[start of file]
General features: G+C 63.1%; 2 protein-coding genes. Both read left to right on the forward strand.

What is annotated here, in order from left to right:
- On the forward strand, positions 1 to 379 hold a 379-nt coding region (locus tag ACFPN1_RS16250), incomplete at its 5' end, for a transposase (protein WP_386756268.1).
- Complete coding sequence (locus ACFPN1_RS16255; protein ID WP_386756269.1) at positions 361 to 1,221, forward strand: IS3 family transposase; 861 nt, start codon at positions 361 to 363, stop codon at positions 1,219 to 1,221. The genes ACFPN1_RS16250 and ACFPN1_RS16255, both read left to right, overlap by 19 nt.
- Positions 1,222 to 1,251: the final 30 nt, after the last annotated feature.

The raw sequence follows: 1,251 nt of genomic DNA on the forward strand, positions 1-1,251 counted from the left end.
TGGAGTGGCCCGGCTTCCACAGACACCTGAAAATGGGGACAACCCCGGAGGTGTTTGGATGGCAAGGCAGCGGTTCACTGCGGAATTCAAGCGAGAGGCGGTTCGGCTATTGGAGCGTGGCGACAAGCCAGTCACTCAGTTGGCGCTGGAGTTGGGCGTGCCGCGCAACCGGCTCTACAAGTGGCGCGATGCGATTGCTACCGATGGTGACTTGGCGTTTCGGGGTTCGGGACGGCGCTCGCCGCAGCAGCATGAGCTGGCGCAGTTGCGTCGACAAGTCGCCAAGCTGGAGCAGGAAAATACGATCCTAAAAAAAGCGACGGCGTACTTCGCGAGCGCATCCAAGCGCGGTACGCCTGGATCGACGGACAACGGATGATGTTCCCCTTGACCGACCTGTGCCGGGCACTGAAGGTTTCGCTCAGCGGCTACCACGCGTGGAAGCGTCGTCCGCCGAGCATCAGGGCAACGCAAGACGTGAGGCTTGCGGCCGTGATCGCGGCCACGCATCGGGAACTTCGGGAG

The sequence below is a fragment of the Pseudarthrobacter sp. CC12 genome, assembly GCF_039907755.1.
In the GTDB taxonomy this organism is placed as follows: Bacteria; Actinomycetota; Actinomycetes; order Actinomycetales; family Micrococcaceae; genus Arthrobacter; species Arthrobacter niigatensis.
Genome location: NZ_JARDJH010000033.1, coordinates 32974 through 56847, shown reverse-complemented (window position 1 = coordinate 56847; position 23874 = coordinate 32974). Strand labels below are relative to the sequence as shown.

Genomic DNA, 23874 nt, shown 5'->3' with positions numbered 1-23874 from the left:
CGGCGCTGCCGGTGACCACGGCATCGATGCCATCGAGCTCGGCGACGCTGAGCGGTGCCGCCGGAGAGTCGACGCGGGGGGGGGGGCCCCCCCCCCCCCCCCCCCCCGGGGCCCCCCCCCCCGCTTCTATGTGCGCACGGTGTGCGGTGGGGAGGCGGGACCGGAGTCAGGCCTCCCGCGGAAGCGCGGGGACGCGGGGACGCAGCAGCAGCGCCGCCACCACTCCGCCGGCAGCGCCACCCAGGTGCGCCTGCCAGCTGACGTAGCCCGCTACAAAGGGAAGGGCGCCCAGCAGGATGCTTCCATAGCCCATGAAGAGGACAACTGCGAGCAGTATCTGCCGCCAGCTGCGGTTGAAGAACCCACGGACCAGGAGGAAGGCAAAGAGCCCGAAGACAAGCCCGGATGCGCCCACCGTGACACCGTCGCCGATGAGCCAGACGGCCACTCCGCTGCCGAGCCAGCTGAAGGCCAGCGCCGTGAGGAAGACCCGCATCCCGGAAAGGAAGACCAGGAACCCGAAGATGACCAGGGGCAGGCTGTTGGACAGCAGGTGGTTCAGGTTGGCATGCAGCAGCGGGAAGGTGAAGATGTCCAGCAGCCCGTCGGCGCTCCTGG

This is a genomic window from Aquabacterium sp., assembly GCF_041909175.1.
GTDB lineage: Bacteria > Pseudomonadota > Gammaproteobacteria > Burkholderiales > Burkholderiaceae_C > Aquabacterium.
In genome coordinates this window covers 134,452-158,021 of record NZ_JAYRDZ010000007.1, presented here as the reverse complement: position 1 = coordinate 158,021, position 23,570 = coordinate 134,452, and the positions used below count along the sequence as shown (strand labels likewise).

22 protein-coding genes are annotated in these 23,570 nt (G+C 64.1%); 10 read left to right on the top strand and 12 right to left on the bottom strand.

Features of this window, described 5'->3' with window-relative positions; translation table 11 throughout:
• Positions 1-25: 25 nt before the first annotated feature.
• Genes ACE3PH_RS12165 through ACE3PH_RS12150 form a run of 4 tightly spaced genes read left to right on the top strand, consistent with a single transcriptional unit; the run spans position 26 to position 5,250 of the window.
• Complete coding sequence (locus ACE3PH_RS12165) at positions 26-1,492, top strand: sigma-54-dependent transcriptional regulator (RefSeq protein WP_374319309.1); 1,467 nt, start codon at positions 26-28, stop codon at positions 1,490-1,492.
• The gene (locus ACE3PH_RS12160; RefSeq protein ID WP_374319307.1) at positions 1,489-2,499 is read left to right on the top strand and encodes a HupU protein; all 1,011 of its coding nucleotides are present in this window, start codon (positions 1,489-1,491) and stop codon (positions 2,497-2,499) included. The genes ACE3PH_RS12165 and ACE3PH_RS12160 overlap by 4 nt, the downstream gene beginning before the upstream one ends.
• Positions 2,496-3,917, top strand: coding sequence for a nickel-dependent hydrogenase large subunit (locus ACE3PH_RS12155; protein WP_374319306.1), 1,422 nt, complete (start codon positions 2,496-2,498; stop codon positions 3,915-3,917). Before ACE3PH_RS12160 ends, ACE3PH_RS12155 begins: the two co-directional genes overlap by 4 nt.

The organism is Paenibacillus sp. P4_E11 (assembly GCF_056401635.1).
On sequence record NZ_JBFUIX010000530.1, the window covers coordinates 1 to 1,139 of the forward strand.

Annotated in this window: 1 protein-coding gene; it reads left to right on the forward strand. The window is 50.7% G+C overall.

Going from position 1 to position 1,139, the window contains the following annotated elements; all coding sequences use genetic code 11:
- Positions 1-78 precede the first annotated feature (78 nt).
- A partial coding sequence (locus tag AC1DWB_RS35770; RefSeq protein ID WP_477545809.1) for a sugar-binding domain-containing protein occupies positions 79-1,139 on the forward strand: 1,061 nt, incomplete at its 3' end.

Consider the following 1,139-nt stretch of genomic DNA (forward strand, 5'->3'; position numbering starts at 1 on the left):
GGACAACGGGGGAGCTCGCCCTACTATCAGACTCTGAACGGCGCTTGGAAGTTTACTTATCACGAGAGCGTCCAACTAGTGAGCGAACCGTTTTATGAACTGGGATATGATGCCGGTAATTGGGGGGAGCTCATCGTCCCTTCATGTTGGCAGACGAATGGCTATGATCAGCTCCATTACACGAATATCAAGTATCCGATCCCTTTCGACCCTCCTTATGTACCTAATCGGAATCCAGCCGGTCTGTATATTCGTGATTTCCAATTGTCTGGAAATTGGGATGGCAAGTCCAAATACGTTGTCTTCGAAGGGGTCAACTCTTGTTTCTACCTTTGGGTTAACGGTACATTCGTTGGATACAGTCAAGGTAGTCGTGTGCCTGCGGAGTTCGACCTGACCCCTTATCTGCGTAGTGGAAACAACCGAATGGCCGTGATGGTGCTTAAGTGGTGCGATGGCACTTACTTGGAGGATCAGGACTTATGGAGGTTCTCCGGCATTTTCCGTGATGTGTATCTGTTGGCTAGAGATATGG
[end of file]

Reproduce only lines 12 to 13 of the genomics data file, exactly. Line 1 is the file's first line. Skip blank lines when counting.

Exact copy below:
CGGCGCTGCCGGTGACCACGGCATCGATGCCATCGAGCTCGGCGACGCTGAGCGGTGCCGCCGGAGAGTCGACGCGGGGGGGGGGGCCCCCCCCCCCCCCCCCCCCCGGGGCCCCCCCCCCCGCTTCTATGTGCGCACGGTGTGCGGTGGGGAGGCGGGACCGGAGTCAGGCCTCCCGCGGAAGCGCGGGGACGCGGGGACGCAGCAGCAGCGCCGCCACCACTCCGCCGGCAGCGCCACCCAGGTGCGCCTGCCAGCTGACGTAGCCCGCTACAAAGGGAAGGGCGCCCAGCAGGATGCTTCCATAGCCCATGAAGAGGACAACTGCGAGCAGTATCTGCCGCCAGCTGCGGTTGAAGAACCCACGGACCAGGAGGAAGGCAAAGAGCCCGAAGACAAGCCCGGATGCGCCCACCGTGACACCGTCGCCGATGAGCCAGACGGCCACTCCGCTGCCGAGCCAGCTGAAGGCCAGCGCCGTGAGGAAGACCCGCATCCCGGAAAGGAAGACCAGGAACCCGAAGATGACCAGGGGCAGGCTGTTGGACAGCAGGTGGTTCAGGTTGGCATGCAGCAGCGGGAAGGTGAAGATGTCCAGCAGCCCGTCGGCGCTCCTGG

This is a genomic window from Aquabacterium sp., assembly GCF_041909175.1.